When Japan started running bullet trains in 1964, Rhode Island Senator Claiborne Pell decided that America needed similar high-speed trains running between Boston and Washington. He persuaded Congress to pass the High-Speed Ground Transportation Act, which funded construction of the electrically powered Metroliners for use between New York and Washington and gas-turbine TurboTrains for use on the largely unelectrified route between New York and Boston.
The TurboTrain was based on a Chesapeake & Ohio concept train that had been featured in Trains magazine’s article, “Who Shot the Passenger Train?” as a “dayliner of tomorrow.” That train, however, minimized weight and costs by having each car share a one-axle truck, the same as the ultra-light trains of 1956. Those trains proved to be failures as passengers regarded them as uncomfortable.
United Aircraft bought the designs from Chesapeake & Ohio and substituted Pratt & Whitney turbine engines for the Diesel-electrics that C&O had planned to use. The turbine engines were so much smaller than the Diesels and generators that United Aircraft was able to add a large “dome” section to the power cars on each end of the trains. The trains themselves were built by Pullman.
In a December, 1967 test, a TurboTrain reached speeds of 171 miles per hour. (In the same month, Budd Metroliners reached test speeds of 164 miles per hour.) Although United Aircraft advertised that the TurboTrains would run at 120 miles per hour in regular service (compared with 130 for the Japanese bullet trains), actual top speeds were 100 miles per hour (95 in Canada), and the average speed between New York and Boston was 63 miles per hour (compared with 64 mph on today’s Acela).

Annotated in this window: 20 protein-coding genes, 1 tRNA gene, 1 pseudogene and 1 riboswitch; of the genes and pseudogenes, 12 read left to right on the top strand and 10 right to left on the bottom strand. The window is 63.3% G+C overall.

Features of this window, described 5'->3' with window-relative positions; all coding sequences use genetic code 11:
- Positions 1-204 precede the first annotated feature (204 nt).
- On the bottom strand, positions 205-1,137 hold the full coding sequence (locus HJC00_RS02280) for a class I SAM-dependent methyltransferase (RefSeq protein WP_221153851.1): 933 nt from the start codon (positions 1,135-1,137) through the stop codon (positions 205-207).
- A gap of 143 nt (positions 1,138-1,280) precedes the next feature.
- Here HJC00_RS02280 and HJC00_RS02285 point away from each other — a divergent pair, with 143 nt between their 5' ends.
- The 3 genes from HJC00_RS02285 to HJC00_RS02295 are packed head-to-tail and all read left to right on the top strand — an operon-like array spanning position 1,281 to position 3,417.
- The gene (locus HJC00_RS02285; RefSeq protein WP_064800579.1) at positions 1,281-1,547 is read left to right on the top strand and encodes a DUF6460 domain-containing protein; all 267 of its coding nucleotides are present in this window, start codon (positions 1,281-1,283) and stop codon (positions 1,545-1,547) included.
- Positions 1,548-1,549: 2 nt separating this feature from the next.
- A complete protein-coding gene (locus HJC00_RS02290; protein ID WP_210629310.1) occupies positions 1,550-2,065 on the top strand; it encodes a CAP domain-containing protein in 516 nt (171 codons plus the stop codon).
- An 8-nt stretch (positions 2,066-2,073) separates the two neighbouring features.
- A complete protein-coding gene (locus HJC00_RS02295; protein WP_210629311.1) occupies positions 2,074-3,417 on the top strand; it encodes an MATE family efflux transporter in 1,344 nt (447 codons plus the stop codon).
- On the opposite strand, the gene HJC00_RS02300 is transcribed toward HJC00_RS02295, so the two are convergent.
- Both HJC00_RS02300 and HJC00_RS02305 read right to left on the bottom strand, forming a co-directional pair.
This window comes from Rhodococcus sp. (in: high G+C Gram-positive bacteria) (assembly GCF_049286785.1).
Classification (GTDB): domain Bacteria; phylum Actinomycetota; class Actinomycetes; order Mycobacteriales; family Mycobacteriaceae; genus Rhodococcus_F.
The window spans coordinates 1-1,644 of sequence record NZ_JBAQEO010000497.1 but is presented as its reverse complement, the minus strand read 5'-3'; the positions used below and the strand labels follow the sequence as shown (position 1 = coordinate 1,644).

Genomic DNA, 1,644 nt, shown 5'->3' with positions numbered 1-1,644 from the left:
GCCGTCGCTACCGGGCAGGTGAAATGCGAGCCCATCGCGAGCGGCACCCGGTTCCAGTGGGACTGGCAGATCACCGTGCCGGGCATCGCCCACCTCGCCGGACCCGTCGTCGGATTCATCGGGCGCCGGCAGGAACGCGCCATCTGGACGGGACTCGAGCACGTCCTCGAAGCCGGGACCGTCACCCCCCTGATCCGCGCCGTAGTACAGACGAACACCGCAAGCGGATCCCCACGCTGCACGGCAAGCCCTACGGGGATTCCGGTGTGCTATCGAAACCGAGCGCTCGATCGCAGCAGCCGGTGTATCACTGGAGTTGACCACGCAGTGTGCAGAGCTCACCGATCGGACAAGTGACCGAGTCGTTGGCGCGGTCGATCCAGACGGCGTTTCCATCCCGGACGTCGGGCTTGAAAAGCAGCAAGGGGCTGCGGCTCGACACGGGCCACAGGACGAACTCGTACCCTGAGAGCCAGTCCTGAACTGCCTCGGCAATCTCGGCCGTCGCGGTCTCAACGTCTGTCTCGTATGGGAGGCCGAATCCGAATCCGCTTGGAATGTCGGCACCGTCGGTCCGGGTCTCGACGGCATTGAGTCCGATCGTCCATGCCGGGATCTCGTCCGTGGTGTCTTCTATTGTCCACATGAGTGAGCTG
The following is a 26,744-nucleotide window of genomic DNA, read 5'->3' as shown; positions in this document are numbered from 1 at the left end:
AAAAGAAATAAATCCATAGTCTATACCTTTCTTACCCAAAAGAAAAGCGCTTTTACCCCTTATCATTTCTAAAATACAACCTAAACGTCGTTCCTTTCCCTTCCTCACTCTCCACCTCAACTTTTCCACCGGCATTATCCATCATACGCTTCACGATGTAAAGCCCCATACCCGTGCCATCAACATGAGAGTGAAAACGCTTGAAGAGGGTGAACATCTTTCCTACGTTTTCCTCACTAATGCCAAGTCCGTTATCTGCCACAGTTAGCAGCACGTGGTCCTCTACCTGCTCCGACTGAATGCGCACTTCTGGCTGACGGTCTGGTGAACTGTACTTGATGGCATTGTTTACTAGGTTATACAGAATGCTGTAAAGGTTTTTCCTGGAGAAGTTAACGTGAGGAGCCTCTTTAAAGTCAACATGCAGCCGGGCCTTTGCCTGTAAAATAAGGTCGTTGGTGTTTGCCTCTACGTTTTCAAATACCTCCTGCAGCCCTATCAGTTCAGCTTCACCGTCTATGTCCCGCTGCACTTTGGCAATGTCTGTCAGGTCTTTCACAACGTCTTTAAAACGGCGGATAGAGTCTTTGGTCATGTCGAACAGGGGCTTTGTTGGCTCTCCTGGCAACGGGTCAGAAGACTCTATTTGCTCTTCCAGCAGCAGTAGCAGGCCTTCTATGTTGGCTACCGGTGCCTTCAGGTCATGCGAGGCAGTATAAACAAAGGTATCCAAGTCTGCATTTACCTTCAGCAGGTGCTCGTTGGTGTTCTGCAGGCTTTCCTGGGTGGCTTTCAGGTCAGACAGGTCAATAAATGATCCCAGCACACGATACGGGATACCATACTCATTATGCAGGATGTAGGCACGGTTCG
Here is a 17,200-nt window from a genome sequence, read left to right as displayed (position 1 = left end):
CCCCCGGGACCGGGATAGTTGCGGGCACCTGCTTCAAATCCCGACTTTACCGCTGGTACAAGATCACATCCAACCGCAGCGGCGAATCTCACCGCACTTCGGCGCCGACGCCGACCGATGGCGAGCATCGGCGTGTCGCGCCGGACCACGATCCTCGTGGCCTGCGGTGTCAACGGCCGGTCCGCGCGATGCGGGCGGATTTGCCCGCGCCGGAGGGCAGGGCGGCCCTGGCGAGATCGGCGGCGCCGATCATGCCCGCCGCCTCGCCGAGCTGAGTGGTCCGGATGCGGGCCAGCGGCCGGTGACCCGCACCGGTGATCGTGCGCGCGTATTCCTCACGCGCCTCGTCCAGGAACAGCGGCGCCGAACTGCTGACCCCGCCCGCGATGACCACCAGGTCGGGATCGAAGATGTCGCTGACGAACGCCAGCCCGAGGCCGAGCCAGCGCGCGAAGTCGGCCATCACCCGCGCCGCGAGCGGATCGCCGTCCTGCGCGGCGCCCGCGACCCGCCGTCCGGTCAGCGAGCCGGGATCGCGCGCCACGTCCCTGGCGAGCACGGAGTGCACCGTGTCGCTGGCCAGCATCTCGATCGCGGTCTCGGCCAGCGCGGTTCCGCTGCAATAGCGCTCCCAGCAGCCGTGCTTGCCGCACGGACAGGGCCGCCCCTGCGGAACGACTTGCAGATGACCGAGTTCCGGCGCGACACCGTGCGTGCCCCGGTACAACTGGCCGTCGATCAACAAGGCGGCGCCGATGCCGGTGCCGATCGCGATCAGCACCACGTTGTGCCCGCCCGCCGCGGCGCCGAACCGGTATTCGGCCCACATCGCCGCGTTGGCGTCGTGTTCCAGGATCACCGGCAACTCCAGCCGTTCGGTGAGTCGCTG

Initially, United Aircraft leased the trains to the federal government, which in turn contracted with the Penn Central to operate them starting in April, 1969. It is politically significant that United Aircraft’s facility to maintain the trains was in Claiborne Pell’s home state of Rhode Island. The trains were both noisy and uncomfortable, and they operated in the United States for less than eight years before Amtrak sidelined them. Several TurboTrains also operated on the Canadian National (later Via) route between Toronto and Montreal for a little more than twelve years.